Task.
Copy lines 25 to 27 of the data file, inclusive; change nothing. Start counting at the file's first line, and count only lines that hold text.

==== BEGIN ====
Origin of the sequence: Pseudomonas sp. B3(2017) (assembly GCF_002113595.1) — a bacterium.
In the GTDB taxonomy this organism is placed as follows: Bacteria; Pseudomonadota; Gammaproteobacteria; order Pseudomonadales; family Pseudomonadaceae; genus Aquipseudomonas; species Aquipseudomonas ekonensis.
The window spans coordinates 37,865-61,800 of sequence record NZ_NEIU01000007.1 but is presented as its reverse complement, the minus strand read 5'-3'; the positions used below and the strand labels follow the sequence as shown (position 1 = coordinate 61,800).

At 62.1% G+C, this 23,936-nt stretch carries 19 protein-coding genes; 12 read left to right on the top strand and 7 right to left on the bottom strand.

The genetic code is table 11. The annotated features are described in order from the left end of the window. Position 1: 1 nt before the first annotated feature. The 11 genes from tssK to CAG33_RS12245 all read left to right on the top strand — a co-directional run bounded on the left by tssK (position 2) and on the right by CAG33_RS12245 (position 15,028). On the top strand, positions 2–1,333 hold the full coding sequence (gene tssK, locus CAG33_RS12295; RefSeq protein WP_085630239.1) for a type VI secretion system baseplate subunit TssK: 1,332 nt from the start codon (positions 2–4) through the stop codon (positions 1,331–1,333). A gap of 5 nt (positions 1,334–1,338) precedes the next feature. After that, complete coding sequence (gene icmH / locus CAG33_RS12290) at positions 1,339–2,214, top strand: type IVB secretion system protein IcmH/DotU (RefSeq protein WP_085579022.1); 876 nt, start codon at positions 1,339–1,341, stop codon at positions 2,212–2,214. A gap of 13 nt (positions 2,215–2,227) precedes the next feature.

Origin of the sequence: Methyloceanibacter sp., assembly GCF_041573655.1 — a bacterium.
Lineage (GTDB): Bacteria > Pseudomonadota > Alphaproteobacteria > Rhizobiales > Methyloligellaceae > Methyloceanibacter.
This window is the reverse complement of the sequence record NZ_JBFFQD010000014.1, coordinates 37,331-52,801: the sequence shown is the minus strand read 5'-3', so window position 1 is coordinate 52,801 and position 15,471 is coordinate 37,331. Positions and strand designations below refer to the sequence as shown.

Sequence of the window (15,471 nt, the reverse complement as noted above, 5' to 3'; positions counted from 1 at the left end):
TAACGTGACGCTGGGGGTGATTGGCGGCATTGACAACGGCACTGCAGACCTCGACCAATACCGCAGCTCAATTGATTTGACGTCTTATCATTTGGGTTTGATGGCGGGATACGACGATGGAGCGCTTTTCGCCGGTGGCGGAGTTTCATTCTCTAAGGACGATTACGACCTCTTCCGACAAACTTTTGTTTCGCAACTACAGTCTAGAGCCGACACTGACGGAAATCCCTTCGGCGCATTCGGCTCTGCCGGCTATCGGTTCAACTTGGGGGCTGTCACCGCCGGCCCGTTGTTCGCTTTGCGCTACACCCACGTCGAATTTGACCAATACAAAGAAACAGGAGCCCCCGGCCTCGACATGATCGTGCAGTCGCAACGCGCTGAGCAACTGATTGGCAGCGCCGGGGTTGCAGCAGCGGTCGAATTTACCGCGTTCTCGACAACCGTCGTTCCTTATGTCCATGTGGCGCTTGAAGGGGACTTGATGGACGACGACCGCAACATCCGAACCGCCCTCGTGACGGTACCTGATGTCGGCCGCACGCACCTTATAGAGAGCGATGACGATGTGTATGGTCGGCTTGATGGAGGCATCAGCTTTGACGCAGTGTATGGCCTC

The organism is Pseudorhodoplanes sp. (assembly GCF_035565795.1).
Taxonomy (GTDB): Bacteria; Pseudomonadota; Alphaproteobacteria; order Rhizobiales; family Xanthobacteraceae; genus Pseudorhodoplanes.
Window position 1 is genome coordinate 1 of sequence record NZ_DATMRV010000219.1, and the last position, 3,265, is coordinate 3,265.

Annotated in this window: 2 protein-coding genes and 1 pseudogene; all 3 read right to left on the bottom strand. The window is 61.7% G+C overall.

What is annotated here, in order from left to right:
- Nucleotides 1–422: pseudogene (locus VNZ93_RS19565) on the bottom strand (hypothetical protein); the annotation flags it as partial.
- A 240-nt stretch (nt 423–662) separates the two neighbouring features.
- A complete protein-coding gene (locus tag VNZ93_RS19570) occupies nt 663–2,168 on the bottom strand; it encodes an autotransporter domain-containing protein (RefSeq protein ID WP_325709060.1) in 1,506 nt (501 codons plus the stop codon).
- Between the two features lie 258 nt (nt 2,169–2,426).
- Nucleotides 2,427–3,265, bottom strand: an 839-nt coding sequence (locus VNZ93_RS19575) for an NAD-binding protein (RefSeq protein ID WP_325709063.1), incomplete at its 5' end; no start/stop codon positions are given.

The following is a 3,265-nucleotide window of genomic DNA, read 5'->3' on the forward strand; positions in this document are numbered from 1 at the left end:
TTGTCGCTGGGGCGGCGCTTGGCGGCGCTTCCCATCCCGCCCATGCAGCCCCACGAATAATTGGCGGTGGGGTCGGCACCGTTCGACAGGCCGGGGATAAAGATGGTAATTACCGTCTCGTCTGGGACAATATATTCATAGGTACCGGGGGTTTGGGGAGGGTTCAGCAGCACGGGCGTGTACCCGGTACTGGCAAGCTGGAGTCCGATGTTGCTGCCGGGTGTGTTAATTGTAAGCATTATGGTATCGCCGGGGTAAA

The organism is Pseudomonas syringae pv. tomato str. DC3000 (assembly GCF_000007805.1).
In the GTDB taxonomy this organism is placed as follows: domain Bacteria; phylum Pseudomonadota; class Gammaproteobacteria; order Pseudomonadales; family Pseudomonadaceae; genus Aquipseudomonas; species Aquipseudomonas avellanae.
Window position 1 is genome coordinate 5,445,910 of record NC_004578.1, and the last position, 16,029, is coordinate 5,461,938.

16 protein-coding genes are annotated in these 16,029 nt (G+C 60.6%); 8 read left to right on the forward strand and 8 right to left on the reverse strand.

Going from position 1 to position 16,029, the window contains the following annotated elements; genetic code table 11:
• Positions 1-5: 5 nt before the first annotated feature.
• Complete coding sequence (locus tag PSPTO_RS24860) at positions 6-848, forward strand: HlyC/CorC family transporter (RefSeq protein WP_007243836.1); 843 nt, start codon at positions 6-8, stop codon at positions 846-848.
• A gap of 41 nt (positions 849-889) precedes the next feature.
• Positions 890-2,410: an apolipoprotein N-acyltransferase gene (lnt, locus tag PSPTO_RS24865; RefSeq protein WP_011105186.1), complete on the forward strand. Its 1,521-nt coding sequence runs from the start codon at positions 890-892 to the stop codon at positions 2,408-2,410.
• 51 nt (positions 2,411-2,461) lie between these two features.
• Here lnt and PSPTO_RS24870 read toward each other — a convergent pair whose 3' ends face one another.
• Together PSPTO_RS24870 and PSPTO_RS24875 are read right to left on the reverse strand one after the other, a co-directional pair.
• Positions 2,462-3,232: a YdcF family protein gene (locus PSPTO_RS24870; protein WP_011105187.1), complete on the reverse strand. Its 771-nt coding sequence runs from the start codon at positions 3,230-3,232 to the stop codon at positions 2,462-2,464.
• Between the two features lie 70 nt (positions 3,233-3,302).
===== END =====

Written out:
Window position 1 is genome coordinate 5,445,910 of record NC_004578.1, and the last position, 16,029, is coordinate 5,461,938.

16 protein-coding genes are annotated in these 16,029 nt (G+C 60.6%); 8 read left to right on the forward strand and 8 right to left on the reverse strand.

Going from position 1 to position 16,029, the window contains the following annotated elements; genetic code table 11: